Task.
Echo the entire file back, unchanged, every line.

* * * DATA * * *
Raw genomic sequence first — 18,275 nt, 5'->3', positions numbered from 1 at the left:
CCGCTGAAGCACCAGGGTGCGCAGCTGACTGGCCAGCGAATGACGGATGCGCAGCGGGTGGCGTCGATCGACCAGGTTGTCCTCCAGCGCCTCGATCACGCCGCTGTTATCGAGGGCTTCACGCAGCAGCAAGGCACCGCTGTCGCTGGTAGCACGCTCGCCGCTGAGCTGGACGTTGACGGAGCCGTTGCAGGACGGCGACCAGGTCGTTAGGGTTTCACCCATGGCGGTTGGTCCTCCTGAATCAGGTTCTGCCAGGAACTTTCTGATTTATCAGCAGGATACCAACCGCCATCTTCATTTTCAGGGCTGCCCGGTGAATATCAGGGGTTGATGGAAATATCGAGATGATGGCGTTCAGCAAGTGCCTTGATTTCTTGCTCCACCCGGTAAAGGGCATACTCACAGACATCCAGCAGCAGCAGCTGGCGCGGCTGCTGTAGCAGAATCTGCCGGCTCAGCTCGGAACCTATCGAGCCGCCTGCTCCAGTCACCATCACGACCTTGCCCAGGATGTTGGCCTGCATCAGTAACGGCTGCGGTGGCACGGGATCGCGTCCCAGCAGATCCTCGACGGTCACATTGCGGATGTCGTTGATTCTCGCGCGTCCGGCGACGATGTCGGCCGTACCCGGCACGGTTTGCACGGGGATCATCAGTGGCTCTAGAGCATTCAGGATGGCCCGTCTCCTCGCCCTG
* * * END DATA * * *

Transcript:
Raw genomic sequence first — 18,275 nt, 5'->3', positions numbered from 1 at the left:
CCGCTGAAGCACCAGGGTGCGCAGCTGACTGGCCAGCGAATGACGGATGCGCAGCGGGTGGCGTCGATCGACCAGGTTGTCCTCCAGCGCCTCGATCACGCCGCTGTTATCGAGGGCTTCACGCAGCAGCAAGGCACCGCTGTCGCTGGTAGCACGCTCGCCGCTGAGCTGGACGTTGACGGAGCCGTTGCAGGACGGCGACCAGGTCGTTAGGGTTTCACCCATGGCGGTTGGTCCTCCTGAATCAGGTTCTGCCAGGAACTTTCTGATTTATCAGCAGGATACCAACCGCCATCTTCATTTTCAGGGCTGCCCGGTGAATATCAGGGGTTGATGGAAATATCGAGATGATGGCGTTCAGCAAGTGCCTTGATTTCTTGCTCCACCCGGTAAAGGGCATACTCACAGACATCCAGCAGCAGCAGCTGGCGCGGCTGCTGTAGCAGAATCTGCCGGCTCAGCTCGGAACCTATCGAGCCGCCTGCTCCAGTCACCATCACGACCTTGCCCAGGATGTTGGCCTGCATCAGTAACGGCTGCGGTGGCACGGGATCGCGTCCCAGCAGATCCTCGACGGTCACATTGCGGATGTCGTTGATTCTCGCGCGTCCGGCGACGATGTCGGCCGTACCCGGCACGGTTTGCACGGGGATCATCAGTGGCTCTAGAGCATTCAGGATGGCCCGTCTCCTCGCCCTG